In the beginning as far I can remember, the lush green strip of land was ensconced by the Arabian Sea and a thin river line that was lost into an estuary. A billion species of life thrived in the tiny whirlpools. Sunshine fell on the flowing waters in every fissure.
When it rained, the natives who lived in the shanty could see the silver lines of thunder afar and scampered to bring the cows and kids home from the field and the wantons of country roads. The wind wove a symphony across the countless coconut trees that arched over the white and golden sand dunes. Folks called the place as island, with no name, perhaps to remind the sovereignty of the land that leant over the timeless ebb and flow of the ocean.
That was when I used to visit my grandparents' house during our summer vacations. We, the boys from city found our space and deflated the overcrowded time from our senses in the island. The travel included trekking by bus and ferry boats. The folks in the house had to paddle across the stream for everything that they ever needed, and every household had their own boats. The nights were dense and we could see each others faces in sepia sitting across the kerosene lamps for dinner. Eight siblings and dozens of grand kids thronged the spacious and benevolent home during those unforgettable times. If I close my eyes, I could still see the shimmering torch lights of solitary pedestrians on those rugged paths by the river and fisher folks rowing by.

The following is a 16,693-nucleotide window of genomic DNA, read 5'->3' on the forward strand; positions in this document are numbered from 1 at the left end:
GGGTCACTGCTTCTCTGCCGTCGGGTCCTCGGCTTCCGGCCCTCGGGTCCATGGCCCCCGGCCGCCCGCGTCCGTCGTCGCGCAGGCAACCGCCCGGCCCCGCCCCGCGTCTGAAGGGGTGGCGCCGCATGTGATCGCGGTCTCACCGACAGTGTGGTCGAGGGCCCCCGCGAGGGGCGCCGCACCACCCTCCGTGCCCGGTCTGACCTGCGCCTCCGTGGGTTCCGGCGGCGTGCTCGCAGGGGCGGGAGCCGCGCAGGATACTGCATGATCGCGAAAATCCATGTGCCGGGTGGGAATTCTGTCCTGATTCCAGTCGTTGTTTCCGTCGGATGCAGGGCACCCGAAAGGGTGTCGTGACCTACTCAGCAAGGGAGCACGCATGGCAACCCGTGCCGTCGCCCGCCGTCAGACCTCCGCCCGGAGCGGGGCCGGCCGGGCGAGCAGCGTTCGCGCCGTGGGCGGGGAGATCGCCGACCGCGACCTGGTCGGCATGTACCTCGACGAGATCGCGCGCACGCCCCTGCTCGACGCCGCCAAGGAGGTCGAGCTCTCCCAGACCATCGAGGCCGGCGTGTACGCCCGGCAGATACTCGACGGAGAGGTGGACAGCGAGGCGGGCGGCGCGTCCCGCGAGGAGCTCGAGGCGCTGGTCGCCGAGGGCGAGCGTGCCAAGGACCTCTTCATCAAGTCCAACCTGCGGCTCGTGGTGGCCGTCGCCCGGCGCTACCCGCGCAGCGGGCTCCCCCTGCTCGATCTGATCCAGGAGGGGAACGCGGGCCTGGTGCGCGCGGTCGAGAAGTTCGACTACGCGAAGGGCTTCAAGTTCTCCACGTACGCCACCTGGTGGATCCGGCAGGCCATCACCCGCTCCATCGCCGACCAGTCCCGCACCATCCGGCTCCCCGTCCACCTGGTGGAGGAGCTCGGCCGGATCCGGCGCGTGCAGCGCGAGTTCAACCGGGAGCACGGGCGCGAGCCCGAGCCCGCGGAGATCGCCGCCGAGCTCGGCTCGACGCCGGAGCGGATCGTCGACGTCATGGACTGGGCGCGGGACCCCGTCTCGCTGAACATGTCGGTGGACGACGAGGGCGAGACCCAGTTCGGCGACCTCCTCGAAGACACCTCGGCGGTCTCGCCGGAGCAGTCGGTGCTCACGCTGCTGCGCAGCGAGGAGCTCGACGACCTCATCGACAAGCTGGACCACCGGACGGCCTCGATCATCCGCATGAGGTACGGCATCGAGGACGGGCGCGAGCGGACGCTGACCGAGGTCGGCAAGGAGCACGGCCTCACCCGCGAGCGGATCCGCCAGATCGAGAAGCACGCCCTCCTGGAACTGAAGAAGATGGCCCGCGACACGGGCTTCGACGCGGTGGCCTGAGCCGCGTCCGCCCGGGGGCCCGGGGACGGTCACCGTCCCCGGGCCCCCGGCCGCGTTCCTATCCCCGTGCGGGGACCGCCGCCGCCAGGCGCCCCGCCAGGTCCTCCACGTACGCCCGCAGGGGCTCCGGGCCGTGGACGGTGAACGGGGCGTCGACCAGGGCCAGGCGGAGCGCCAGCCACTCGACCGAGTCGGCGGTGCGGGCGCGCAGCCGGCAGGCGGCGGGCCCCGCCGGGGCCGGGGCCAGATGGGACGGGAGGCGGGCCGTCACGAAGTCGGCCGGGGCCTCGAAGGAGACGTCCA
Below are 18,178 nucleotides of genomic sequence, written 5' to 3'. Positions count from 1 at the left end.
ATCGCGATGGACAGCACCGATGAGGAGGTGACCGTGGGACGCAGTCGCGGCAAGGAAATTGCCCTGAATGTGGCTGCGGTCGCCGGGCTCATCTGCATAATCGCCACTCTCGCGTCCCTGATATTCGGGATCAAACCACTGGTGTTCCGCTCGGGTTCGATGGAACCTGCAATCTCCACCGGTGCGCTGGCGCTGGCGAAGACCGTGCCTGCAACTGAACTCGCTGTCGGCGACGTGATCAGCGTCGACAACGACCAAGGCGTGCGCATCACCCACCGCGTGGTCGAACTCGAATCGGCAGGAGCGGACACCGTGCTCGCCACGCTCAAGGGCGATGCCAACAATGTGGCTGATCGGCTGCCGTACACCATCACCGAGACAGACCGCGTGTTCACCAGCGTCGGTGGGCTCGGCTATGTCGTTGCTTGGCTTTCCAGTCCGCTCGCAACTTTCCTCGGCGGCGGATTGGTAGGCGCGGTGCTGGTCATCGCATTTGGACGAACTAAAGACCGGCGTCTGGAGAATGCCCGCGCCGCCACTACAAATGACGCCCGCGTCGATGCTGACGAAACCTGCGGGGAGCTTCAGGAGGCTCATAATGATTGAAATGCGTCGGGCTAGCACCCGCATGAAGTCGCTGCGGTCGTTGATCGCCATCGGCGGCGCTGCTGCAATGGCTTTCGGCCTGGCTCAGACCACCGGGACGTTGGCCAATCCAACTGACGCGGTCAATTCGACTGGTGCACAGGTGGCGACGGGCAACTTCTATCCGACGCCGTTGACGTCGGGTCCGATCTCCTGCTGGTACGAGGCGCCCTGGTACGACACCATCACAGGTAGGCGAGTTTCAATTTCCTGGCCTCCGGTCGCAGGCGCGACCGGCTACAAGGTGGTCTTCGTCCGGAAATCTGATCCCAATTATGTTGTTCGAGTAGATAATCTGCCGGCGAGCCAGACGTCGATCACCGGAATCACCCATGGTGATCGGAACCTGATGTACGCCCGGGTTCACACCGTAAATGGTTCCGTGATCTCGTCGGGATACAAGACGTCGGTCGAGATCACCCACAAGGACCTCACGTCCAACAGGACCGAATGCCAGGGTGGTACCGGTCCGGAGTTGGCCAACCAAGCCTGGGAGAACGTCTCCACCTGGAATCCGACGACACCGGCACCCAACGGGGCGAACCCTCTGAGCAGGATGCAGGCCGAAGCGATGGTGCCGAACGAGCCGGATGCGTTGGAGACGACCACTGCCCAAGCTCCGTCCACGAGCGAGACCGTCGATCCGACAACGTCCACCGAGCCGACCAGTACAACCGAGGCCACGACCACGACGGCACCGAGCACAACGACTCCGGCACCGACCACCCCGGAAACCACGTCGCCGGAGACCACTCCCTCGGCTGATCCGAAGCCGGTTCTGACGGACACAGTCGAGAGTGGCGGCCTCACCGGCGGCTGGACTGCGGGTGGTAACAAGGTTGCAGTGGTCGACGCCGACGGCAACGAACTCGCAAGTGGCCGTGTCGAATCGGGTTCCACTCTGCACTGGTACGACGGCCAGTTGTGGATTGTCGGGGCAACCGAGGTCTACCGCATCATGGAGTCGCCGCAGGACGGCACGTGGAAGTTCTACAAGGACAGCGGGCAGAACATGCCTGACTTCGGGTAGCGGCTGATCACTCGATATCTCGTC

It must be right after the famine, my grandfather and his brothers left their misery to follow a dream of a piece of land to call their own. I never asked him to chronicle the events or timeline. The state of their lives was similar to that of during the great depression in America. They had nothing and everything to fight for. The island was waiting for them to build the Promised Land, and the earth was nubile and feisty. He ploughed his way and unleashed raw power of farmer and fisherman to build the house, cultivate the land and build boats to fish with a lot of camaraderie with his brothers and natives.